On to the flavor. This cake was delicious. It reminded me of a salted caramel, a combination of richness, sweetness, and a spice/salty edge. The scent was boozy, sweet, spicy. The cake was moist but not wet, rich, and sweet. There was this note of spicy, buttery saltiness to it. Again, I know that sounds weird, and let me assure you it tasted like sweet fruitcake, but that additional note, just like the salt on a caramel, enhances the underlying sweetness and makes it that much more delicious.

What can I attribute this note to? I think it's a combination of the crystallized ginger and the tamarind paste. The crystallized ginger imparts a warm spiciness when you hit a piece. Worcestershire sauce also contains tamarind paste, and it's often used to add a deep savoriness (maybe one would call it umami?) to dishes. I think that tamarind imparts a certain je ne sais quoi to this cake, which makes all the difference.

And yeah, I went there - referring to Worcestershire sauce when talking about a fruitcake. I don't know if that comment will win any fruitcake converts. But regardless, this is a fabulous cake recipe, which I recommend!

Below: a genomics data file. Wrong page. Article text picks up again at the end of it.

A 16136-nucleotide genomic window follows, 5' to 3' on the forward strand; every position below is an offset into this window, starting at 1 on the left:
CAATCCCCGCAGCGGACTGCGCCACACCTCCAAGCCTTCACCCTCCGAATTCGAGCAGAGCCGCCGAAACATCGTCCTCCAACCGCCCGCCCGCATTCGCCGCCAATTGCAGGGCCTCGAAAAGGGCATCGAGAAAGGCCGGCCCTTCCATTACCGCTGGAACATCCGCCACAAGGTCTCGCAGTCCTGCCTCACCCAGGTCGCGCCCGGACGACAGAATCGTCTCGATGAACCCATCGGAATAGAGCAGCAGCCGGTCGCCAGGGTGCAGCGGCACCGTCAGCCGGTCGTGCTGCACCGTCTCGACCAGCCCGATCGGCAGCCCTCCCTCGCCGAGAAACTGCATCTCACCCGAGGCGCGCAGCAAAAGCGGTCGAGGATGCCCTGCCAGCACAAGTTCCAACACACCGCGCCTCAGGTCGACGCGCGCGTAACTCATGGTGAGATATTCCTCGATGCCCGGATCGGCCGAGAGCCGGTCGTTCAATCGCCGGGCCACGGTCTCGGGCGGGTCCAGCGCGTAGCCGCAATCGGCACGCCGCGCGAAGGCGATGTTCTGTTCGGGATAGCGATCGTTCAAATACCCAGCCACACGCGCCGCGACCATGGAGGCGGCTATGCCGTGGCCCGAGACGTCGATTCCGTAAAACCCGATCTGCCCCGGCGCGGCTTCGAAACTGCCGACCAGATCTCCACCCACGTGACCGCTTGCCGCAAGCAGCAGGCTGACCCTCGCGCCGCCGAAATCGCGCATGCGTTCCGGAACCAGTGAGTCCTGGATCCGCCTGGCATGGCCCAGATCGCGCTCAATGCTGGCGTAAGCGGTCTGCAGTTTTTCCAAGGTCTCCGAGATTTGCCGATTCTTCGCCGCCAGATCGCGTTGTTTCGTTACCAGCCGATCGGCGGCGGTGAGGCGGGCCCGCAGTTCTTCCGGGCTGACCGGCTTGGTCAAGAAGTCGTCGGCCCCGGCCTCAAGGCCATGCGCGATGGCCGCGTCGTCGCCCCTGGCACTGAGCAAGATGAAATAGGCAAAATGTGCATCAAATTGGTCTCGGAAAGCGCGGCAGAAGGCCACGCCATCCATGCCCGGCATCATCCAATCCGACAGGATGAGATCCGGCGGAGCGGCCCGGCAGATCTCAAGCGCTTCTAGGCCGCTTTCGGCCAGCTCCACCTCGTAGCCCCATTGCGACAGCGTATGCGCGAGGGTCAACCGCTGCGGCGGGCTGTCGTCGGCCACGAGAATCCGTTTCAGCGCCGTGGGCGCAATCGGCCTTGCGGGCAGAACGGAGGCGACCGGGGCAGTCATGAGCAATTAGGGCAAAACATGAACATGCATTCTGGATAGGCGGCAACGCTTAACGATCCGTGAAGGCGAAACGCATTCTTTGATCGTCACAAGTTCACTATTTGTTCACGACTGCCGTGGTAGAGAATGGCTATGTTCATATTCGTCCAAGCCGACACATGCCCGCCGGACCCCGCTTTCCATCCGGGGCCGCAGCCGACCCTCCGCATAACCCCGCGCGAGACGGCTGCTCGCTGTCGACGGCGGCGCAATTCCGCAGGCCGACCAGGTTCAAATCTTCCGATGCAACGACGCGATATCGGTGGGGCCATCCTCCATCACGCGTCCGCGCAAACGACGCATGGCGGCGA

01 December 2012

The Fruitcake Tasting

Last night I was invited to a party with a fabulous theme: a Fruitcake Tasting! A group of friends gathered to have pizza and then finish the night with a "flight" of fruitcakes. Here's a photo of the collection:

Clockwise from lower left, we have a chunk of my wedding cake (Veda's Dundee cake); a Gethsemani Farms fruitcake; Fraters from Holy Cross Abbey; a homemade fruitcake by my friend Laura, made from Fiona Cairns' recipe for Will & Kate's wedding cake (Rich Tamarind Fruitcake); the Sunnyland Farms light and dark fruitcakes; and finally, the vintage 2011 and 2012 white fruitcakes from Robert Lambert.

Oh, and of course, it wouldn't be a party among friends without:

Fruitcake martinis! Recipe courtesy of Wegman's. They were EXTREMELY sweet, and frankly I don't recommend them with fruitcake, but they'd probably be delicious at a holiday party with savories--they actually did taste like fruitcake. (We splashed in a bit of Cointreau, which didn't hurt a bit).